Andean fortifications – why they were built – photo

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The Andes Mountains are home to medieval settlements known as pucaras, which means “fortress” in the Quechua language. Previously, scientists believed that they were built for protection, but new research refutes this.

Scientists have delved into the mysteries of ancient settlements known as pucaras located in the Andean highlands. Pucaras, which mean fortress in the Quechua and Aymara languages, were built on natural barriers such as hills and ridges during the late medieval period (1000-1450 AD), Heritage Daily writes.

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Andes, history, middle ages, archaeology, research, archaeologists, pucara, fortification, fort, region, mountains, landscape, lake


Photo: Antiquity

Scholars believe that the need for these fortified sites arose due to social and environmental factors, which led to a period of conflict in the late medieval period. However, because previous studies focused on larger fortifications, smaller ones were neglected.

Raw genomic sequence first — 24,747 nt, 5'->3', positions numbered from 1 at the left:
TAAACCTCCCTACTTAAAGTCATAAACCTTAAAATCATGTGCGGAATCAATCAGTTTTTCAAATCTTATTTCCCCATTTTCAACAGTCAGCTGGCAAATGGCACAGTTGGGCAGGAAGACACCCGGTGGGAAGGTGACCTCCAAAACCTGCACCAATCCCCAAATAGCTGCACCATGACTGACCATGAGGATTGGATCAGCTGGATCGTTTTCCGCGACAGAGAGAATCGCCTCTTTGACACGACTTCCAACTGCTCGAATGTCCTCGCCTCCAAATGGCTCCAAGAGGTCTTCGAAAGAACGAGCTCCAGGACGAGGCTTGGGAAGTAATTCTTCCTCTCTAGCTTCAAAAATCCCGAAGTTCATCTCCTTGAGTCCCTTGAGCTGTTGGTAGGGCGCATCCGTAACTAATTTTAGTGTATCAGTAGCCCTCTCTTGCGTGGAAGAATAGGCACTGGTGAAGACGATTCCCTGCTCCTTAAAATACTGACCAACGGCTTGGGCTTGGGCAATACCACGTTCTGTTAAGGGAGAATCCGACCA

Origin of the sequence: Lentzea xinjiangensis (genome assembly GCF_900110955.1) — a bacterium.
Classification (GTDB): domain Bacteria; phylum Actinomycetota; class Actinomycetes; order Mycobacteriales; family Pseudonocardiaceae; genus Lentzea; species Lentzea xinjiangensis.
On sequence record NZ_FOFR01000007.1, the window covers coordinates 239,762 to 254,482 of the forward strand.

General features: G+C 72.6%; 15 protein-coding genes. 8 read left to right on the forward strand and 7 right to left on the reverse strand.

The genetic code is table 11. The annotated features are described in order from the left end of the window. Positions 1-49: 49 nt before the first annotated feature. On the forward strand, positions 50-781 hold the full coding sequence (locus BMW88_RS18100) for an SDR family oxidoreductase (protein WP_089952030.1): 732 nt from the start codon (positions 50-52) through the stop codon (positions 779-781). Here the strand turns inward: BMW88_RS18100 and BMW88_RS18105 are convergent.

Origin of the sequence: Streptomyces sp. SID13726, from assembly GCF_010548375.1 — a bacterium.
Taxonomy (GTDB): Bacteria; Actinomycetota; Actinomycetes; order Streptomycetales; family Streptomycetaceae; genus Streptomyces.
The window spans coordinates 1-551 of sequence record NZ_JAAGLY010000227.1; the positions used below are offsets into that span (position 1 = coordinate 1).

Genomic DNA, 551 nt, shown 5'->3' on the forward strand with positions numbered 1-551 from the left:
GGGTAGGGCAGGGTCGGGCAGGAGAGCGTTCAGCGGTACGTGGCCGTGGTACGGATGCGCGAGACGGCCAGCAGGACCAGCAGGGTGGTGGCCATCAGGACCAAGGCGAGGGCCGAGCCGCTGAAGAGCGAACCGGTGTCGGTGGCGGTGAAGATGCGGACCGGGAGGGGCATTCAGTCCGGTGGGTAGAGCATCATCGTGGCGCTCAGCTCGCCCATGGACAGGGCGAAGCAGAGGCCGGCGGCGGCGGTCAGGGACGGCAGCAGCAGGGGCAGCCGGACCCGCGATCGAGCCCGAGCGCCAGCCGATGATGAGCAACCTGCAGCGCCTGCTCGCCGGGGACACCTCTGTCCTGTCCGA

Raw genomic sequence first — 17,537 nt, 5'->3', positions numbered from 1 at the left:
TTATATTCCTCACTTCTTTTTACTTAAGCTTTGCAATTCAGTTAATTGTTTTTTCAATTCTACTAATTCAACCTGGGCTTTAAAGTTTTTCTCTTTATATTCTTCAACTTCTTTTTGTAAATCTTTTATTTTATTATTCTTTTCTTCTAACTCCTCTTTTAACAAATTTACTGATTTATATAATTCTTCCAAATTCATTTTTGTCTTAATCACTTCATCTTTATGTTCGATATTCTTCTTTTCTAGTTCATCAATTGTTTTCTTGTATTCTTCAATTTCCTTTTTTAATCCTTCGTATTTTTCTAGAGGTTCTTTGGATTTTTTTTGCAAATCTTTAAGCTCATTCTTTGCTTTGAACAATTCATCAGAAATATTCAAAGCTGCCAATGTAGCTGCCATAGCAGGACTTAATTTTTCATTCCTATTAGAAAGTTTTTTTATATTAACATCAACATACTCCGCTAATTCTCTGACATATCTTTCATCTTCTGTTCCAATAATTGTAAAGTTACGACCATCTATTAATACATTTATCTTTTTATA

The researchers conducted three systematic satellite imaging projects, as well as targeted ground verification and preliminary field studies, covering a huge area of ​​151,103 km2 of the southern Andes Mountains.

Thus, scientists discovered 1,249 pukars in satellite images. What is surprising is that there were a surprisingly large number of uninhabited pukars – 567, which is only slightly less than inhabited ones (682).


The first one so preserved and complete: in London, scientists discovered a burial bed of the ancient Romans (photo)

The results of the study showed that pucaras are concentrated in certain areas, such as the Lake Titicaca basin and the Colca Valley, and in significant numbers in parts of the southern and central Andes. This discovery contradicts the generally accepted belief that pukaras are built primarily for defense.

Previously Focus wrote about the ring of unknown princes of Denmark. Scientists believe that they were associated with the ruling dynasty of France in the 5th century.

We also talked about how a Bulgarian tractor driver “helped” find ancient Roman burials. Thanks to chance, scientists discovered numerous artifacts.


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